Set Up For Success: Secrets of Leading a Good Meeting
Ever walked out a of a meeting thinking, “wow, we didn’t get anywhere?”
Getting a group together can often be the most efficient way to move forward on a big decision or a plan. But it only works if the meeting is set up right.
So, when it’s your turn to lead, use these five steps to set your meeting up for success—before you even walk in the door.
1. Invite the Right People
Nothing can de-rail a meeting like having the wrong people in the room. If your goal is to have the group make a decision by the end of the meeting, make sure everyone who has a major stake or veto power over that decision is at the table. Discussing a new sales strategy for a product? You’ll probably want sales leaders and the product manager to be there, or nothing will get decided.
On the other hand, having too many “extra” people—or people who are significantly more senior or more junior than everyone else in the room—can throw off the dynamic. If you don’t need the head of PR chiming in on a manufacturing change, then don’t invite him. If everyone’s intimidated by the CFO, leave her out of an initial brainstorming meeting.
2. Think about giving homework
Do you want people to start from a clean slate, or would it be helpful for everyone to walk into the meeting with some background information? If you’re presenting a plan you want input on, send it out the night before (not the hour before), so chances are at least some of the attendees will have time to look over it and digest.
And if you want people to bring ideas to the meeting—tell them.
3. Set an agenda
If you’re organizing the meeting, you need to set the agenda. If you start the meeting off by saying, “We’re here to discuss our social media strategy. Who has ideas?”—well, you’re asking for chaos.
Instead, hand out—or write on a white board or flip chart—the topics you plan on having the group discuss, in the order you want to cover them. For example, your agenda might be:
When everyone knows the plan, they’re more likely to stay on topic. Plus, the agenda gives you a structure to fall back on: if the discussion gets off topic or stalls, you can remind everyone in the room what you’re supposed to be discussing.
4. Tell people the objectives
Objectives are not the same as an agenda. An agenda is what you’re going to talk about. Objectives are what you want to accomplish, or goals for the meeting: decisions that need to be made at the table, next steps that need to be agreed on.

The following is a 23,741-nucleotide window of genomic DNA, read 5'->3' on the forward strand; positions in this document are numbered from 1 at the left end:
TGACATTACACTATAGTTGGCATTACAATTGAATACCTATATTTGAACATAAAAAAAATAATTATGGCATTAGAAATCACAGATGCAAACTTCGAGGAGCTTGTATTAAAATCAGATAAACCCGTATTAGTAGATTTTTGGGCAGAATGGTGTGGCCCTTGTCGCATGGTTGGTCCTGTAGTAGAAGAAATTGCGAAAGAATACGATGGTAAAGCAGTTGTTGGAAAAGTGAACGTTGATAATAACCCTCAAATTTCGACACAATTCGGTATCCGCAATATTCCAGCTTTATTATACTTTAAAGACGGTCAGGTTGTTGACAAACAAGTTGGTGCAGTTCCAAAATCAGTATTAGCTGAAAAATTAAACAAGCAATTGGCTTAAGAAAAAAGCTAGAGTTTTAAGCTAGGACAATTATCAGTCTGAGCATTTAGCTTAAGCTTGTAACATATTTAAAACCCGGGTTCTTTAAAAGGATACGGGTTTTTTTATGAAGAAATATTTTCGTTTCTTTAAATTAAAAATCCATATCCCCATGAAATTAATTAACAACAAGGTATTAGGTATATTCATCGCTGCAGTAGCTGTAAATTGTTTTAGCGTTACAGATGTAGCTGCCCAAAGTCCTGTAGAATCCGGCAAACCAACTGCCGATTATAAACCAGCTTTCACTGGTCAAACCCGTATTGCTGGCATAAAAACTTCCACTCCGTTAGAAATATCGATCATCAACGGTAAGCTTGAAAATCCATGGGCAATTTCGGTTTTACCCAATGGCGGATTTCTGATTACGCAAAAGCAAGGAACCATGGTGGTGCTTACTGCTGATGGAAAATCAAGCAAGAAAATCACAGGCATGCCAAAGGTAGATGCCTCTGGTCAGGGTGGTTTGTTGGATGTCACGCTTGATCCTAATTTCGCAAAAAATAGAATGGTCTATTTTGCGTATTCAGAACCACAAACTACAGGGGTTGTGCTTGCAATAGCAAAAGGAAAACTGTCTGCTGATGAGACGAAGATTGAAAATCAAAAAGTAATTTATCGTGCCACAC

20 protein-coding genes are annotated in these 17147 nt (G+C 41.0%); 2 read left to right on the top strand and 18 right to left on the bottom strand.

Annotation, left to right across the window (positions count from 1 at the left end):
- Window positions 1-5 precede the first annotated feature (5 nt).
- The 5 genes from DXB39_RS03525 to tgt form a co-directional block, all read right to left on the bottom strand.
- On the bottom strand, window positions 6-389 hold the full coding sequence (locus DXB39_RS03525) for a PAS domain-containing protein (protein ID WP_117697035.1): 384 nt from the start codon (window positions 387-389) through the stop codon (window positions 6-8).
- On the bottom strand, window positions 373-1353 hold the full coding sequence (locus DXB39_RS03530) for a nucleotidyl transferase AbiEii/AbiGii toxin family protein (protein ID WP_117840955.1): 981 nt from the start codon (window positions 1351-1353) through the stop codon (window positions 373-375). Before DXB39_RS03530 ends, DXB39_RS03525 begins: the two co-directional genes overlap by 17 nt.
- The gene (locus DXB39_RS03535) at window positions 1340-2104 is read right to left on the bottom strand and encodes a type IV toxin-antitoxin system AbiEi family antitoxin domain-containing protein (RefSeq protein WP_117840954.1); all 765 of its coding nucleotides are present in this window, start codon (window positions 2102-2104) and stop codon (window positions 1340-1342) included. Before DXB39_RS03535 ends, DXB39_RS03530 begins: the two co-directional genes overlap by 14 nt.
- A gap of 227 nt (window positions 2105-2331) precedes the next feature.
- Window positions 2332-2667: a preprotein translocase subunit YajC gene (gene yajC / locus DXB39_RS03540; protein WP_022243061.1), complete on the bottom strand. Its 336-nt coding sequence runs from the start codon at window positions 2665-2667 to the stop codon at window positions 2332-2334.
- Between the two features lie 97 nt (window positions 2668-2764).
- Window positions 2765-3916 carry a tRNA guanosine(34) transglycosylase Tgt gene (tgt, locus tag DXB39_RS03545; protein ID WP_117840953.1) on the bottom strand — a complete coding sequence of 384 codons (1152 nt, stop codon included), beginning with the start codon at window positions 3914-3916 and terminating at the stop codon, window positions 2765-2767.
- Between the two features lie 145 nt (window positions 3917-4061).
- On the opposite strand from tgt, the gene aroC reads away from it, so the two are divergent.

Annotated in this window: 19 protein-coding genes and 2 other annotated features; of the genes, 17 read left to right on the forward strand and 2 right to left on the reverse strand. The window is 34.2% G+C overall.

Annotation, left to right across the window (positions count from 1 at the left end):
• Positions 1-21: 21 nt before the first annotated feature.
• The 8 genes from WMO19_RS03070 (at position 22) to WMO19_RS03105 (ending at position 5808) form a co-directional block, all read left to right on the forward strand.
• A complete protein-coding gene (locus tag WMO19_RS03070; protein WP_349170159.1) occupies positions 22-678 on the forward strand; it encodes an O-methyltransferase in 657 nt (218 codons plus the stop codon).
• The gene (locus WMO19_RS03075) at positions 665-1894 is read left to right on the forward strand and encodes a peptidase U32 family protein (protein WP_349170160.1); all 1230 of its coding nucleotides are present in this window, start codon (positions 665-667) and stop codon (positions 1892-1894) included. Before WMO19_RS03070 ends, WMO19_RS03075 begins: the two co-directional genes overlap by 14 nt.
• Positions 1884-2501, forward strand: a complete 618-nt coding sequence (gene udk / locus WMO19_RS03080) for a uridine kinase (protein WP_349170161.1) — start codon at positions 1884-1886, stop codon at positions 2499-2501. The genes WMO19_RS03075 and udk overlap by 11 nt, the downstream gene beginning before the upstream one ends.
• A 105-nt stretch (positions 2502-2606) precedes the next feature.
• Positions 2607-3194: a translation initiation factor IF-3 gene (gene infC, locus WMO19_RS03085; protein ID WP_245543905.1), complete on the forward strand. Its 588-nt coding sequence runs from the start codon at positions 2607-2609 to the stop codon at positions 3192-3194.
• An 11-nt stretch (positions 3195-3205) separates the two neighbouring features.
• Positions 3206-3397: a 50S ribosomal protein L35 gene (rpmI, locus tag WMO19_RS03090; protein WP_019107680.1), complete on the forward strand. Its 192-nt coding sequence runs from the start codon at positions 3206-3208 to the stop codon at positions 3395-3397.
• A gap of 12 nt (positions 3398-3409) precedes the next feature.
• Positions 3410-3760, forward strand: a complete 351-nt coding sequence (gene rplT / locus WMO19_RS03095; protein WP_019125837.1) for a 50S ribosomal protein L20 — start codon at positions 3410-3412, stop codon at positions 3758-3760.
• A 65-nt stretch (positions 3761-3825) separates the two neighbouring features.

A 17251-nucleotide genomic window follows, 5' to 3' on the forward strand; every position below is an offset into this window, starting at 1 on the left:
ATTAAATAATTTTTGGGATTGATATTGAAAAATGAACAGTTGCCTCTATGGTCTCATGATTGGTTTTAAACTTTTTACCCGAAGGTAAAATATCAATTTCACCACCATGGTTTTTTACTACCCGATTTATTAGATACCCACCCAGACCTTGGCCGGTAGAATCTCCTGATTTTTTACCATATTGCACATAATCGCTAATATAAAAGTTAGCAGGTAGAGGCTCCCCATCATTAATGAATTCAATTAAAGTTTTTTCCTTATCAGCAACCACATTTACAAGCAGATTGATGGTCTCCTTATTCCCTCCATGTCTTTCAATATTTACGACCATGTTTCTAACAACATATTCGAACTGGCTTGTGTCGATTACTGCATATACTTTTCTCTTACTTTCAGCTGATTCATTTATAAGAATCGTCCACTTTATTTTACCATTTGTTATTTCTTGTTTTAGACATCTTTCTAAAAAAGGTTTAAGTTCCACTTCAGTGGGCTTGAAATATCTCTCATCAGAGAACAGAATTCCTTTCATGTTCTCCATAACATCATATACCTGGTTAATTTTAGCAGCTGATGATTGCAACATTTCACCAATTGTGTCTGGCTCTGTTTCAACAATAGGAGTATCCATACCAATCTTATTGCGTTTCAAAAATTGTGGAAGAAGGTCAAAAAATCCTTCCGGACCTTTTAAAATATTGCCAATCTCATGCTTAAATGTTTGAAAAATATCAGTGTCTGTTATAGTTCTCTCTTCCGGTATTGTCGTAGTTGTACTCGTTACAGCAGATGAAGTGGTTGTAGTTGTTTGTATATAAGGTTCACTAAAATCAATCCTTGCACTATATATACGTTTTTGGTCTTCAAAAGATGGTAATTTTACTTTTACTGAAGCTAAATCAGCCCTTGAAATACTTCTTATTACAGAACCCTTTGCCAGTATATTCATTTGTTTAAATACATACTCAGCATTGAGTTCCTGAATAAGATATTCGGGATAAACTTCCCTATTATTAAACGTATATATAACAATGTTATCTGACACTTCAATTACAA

For example, objectives for the hypothetical meeting above might be:
5. No surprises: “Pre-sell” your big ideas
If you’re presenting a big plan or recommendation, it’s always to your advantage to know how people in the room are going to react. Who’s likely to support you? Who’s likely to challenge you, and what objections are they likely to raise?
Before the meeting, identify key people whose opinion matters, and share your plan or recommendation with them one-on-one. Ask for input. “Sell” your idea before the big meeting. Make note of any concerns they raise, and adapt the way you present your plan to address those concerns.
The VP of Finance thinks your launch plan is going to cost too much? Make sure you prepare a budget estimate, and find out the cost of other launches so you can put your proposed budget in perspective. That way, the conversation won’t de-rail when she says your plan “sounds expensive.”
On the other hand, if everyone loves the social media component of your plan—great. Don’t waste 20 minutes justifying why social media is important, just jump into the details of your actual plan, or focus the group’s attention on other areas where you do have decisions to be made.
If you organize yourself ahead of time, get the right group together, and avoid surprises, you’ll set yourself up to make the most of the group’s time together. Plus, you're sure to impress everyone in the room with your preparedness and get a chance to shine as a leader.
Photo courtesy of Ambro.
Melissa is a Founder of The Muse. Melissa was recently named to INC's 15 Women to Watch in Tech. She was an Executive Editor of The Harvard Crimson, where she graduated summa cum laude with a degree in Physics. She was also a management consultant for McKinsey & Company, where she learned the ins and outs of the business world—and many, many airports. Life-goals include running a marathon and filling up all the extra pages in her passport.More from this Author